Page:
"Fabulous Video Art"
The Press on Once Upon a Time
With the exhibition "Once Upon a Time," the Deutsche Guggenheim asks how contemporary video artists adapt motifs and narrative techniques from myths and fairy tales to reflect on current social phenomena and events. The show, curated by Joan Young of the New York Guggenheim Museum, met with very positive reactions in the press.
"Inspires the imagination" says Monopol; "exciting" says the Berliner Morgenpost; "fantastic" says Neues Deutschland. The city magazine Zitty has included Once Upon a Time in its list of the best exhibitions of Berlin’s art summer, and even the Greek edition of Woman lists the show among their top ten cultural events in Europe. Tip sums up the show with these words: "in six works, the exhibition Once Upon a Time shows how video art can be used to tell modern fairy tales and fantastic stories." Carsten Probst of Deutschlandfunk finds "fabulous video art" in the Deutsche Guggenheim: "a meditation successful in its laconic brevity on the perception of the real and of realism in contemporary art."
Claudia Wahjudi of Tagesspiegel sees things similarly: "Through a detour of fantastic stories, Once Upon a Time reports on reality. (…) A fascinating exhibition, which is also due to an architecture that sharpens the eye. The narrow hall is turned into a kind of street where the viewer wanders into differently designed video cabins like small stores." art-in-berlin also praises the presentation of the video works: "A room design that is architecturally pleasing and harmonious in color leads the visitor through the corridors from room to room in the form of passageways that grow wider or narrower, acute angles, and various different types of lighting. The artistic works are installed in individual rooms each of which feels like a world unto itself. Thus, each work stands on its own (…) and yet the narrative character, the fairy tale motif, and the critical examination of various different social situations becomes clear."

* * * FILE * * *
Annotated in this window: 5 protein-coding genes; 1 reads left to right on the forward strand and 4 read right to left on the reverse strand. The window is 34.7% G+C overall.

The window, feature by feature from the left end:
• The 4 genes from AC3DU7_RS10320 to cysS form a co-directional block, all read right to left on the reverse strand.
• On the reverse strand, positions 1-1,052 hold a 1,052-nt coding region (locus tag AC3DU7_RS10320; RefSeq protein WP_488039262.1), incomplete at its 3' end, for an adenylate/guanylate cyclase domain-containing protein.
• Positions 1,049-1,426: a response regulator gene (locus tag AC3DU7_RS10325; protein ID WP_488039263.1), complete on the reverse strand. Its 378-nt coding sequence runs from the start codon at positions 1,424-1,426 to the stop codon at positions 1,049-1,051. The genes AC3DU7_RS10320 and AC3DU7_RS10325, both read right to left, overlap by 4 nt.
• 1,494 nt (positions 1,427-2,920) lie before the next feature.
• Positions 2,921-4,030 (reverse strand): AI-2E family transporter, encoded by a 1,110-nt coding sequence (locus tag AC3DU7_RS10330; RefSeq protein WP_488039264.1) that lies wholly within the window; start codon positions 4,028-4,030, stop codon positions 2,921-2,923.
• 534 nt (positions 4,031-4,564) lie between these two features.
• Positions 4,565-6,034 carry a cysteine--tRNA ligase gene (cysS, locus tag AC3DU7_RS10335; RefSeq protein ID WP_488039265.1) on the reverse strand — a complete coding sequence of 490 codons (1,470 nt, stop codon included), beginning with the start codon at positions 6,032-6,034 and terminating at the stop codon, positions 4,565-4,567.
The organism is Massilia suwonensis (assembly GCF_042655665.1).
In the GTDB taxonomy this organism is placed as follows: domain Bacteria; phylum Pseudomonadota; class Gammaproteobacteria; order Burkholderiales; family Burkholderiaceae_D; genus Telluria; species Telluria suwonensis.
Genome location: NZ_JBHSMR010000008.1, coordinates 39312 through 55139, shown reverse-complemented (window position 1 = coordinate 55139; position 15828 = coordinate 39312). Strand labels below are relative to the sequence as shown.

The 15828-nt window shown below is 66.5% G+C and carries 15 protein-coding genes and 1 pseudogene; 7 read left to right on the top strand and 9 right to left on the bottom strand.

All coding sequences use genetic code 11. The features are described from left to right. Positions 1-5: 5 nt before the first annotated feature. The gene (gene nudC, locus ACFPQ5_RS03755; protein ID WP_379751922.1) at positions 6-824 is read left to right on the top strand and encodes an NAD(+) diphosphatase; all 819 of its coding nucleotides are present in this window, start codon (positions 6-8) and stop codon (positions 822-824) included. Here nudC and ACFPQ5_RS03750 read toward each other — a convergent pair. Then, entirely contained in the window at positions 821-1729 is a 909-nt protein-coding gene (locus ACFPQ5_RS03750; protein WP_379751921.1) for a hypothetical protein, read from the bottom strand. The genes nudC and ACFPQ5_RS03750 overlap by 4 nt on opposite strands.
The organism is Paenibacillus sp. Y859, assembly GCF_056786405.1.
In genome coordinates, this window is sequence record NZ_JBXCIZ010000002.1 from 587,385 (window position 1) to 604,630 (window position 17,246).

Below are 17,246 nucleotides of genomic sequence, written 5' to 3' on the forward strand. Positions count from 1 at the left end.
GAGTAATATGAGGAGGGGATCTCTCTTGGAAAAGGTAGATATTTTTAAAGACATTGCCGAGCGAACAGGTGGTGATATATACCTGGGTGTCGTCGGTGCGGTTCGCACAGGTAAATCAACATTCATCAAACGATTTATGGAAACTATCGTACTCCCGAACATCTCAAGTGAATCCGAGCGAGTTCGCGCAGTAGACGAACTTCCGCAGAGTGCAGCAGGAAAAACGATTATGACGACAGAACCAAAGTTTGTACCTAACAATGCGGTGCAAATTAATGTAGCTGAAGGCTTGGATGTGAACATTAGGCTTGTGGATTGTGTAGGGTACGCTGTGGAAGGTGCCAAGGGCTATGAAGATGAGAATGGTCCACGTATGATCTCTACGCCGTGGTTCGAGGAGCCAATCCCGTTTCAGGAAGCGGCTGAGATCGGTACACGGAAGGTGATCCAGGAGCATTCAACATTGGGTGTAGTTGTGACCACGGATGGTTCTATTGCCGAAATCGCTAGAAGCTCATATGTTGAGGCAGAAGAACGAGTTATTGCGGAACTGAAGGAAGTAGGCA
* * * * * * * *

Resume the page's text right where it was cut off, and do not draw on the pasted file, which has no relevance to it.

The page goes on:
The rbb Kulturradio finds that, although not every work is equally convincing, the exhibition "creates an illuminating overview of a genre—cinematic narratives with fantastic motifs—that has greatly increased in importance for art over the past several years." In Neues Deutschland, Anouk Meyer is head-over-heels about Cao Fei’s video Whose Utopia: "A criticism of capitalism couldn’t be more poetic! (…) The works shown question the alienation in the industrial working world and the creation of collective myths." Katerina Valdivia Bruch in Aesthetica is mainly excited by Francis Alÿs’s When Faith Moves Mountains: "The symbolic movement of the mountain by the group is almost an act of faith, pointing out that every single individual is important in order to reach a common goal." And art daily arrives at the following conclusion: "Each work in ‘Once Upon a Time’ tells a story and leaves the viewer subtly altered by the possibilities for transformation of human, political, and social conditions."